Composites give wings to Swiss teams' nautical dreams



Two teams are representing Switzerland at Little America's Cup in Falmouth (UK) this week. Their hydrofoil catamarans were developed by Hydros, based at EPFL, and rely on composite materials developed thanks to an exceptional cluster of expertise at EPFL and in the Leman area.

Two boats out of the ordinary and four crew members selected among champions: Hydros, the company that, with support from Lombard Odier private bank, operates and develops among others “l’Hydroptè”, has unleashed its best assets at Little America's Cup. Trials began yesterday in Falmouth, England.

Eight countries will compete aboard catamarans with dimensions not exceeding 7.62 x 4.20 m in size and 27.8 m2 in sail area. The two teams representing Switzerland have been training since early September aboard their vessels mounted on "hydrofoils", where they are capable to rise above the waves given specific wind conditions.

Hydros is very ambitious about this race. Florent Gaillard, head of communications, said openly: "We have what it takes to win!" And his optimism is not unfounded. Both catamarans have accumulated a substantial know-how in the course of countless practice sessions aboard the “Hydroptè” on Lake Leman.

Exceptional partnership
The technology used also results from industrial and academic partnerships in the Leman area that have managed to establish a genuine "cluster of excellence" in the field of composite materials. Firstly, the boats are assembled in the Décision S.A. shipyard in Ecublens. Their construction puts great emphasis in the use of revolutionary materials whose development has been made possible by the involvement of several EPFL units such as the Laboratory of Applied Mechanics and Reliability Analysis (LMAF) and the Laboratory of Polymer and Composite technology (LTC). Finally, the raw material used to build the boats’ structure and wings is manufactured by North TPT, in Penthalaz.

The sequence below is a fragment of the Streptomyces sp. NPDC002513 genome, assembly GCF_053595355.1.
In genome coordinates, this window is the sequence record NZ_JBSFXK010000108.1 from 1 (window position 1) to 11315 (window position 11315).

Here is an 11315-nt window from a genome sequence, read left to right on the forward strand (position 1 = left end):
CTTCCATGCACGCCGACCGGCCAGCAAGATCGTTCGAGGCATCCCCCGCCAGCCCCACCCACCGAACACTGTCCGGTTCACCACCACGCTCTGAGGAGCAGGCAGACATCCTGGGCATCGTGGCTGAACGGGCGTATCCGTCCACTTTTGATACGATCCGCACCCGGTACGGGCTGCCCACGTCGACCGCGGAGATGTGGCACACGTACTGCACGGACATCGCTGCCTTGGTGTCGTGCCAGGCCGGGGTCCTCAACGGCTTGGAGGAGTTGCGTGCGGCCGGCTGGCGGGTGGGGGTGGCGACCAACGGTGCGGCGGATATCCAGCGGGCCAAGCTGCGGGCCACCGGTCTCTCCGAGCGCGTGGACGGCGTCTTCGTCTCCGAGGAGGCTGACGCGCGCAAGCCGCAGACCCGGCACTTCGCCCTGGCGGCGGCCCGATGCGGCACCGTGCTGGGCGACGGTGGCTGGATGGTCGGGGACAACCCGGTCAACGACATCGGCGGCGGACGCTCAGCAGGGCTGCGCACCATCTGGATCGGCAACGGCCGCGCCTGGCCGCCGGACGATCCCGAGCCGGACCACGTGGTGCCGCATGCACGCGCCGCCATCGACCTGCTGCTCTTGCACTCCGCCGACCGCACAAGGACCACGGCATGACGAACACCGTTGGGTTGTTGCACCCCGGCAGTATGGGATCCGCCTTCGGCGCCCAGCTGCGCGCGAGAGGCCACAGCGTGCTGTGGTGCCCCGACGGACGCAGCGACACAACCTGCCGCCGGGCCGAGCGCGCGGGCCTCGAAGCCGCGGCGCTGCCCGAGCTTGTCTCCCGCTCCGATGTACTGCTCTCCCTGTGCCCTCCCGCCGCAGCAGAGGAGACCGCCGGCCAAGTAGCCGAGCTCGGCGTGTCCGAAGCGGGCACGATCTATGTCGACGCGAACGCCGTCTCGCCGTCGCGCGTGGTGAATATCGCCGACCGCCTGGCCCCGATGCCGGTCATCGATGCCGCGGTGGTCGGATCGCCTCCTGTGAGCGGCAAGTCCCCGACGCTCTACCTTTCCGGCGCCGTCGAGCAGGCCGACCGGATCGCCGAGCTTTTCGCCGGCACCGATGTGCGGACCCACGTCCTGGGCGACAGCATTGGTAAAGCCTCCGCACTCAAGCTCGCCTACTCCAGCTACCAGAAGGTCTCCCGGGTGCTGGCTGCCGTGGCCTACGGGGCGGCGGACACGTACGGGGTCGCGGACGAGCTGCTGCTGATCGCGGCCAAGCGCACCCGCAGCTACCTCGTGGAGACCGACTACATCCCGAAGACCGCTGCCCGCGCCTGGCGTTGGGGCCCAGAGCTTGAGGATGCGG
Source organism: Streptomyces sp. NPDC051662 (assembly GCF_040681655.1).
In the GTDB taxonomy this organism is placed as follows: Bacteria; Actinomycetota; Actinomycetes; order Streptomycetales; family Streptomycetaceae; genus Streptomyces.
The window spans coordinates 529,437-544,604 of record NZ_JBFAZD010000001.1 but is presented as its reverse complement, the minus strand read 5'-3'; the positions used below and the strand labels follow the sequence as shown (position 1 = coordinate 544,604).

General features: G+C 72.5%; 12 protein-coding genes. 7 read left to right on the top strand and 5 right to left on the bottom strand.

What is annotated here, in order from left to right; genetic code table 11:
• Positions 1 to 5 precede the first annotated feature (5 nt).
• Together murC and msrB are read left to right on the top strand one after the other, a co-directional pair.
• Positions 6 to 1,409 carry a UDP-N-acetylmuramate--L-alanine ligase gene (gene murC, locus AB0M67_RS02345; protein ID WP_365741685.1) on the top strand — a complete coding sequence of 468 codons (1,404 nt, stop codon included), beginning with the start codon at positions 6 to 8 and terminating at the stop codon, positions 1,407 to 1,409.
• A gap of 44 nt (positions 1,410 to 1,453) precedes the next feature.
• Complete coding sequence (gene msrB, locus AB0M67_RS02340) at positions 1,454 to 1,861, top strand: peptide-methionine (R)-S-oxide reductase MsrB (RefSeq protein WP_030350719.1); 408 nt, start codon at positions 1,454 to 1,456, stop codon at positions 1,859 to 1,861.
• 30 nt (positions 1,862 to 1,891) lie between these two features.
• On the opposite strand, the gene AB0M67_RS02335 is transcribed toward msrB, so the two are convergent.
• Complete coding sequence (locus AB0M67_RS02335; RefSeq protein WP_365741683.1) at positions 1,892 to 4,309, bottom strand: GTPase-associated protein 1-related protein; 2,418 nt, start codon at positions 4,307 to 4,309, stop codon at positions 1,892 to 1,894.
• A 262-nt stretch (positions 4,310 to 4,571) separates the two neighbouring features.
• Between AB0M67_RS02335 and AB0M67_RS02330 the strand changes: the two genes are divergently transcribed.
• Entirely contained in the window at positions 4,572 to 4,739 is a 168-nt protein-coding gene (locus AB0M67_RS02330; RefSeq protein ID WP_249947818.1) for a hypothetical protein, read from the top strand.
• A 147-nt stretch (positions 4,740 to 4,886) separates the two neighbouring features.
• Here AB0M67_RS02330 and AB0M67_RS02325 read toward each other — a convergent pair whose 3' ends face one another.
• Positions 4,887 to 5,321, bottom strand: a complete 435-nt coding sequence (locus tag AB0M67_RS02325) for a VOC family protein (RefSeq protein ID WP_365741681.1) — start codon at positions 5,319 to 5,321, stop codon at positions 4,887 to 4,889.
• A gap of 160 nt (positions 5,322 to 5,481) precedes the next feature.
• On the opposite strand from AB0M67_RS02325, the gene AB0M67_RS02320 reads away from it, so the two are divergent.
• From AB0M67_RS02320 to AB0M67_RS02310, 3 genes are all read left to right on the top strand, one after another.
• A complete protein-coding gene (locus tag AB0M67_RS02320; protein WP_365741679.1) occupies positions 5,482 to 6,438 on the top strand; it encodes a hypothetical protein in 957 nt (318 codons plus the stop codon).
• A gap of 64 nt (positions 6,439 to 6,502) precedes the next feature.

The specialty of this quest, which makes it stand out at an international level, is the use of carbon fiber and thin film glass composites. Developed from the outset for sailing related applications, these materials became known in 2007 thanks to the famous Alinghi "black sails". At present, the same constituents allow the production of particularly light and strong rigid structures. Thus, the North TPT material is also used in some of the most important parts of the second Solar Impulse airplane.

Joel Cugnoni from LMAF keeps regular contact with this company. "We characterize these materials by accurately studying their behavior in extreme situations, he said. For example, we have found that the assembly of thin films is incredibly resistant to fatigue and able to preserve all its features intact up to its breaking point."

The specialists who have combined their efforts to create these two exceptional boats are gathered in a relatively small geographic area. They already prepare the future by launching last summer an international student's competition, called HydroContest, in which participants will have one year to enhance the performances of a given boat (inscriptions are still open).

But for the time being, the will all have their eyes on England. The suspense will not last too long though: the finals will begin on Thursday ending on Saturday.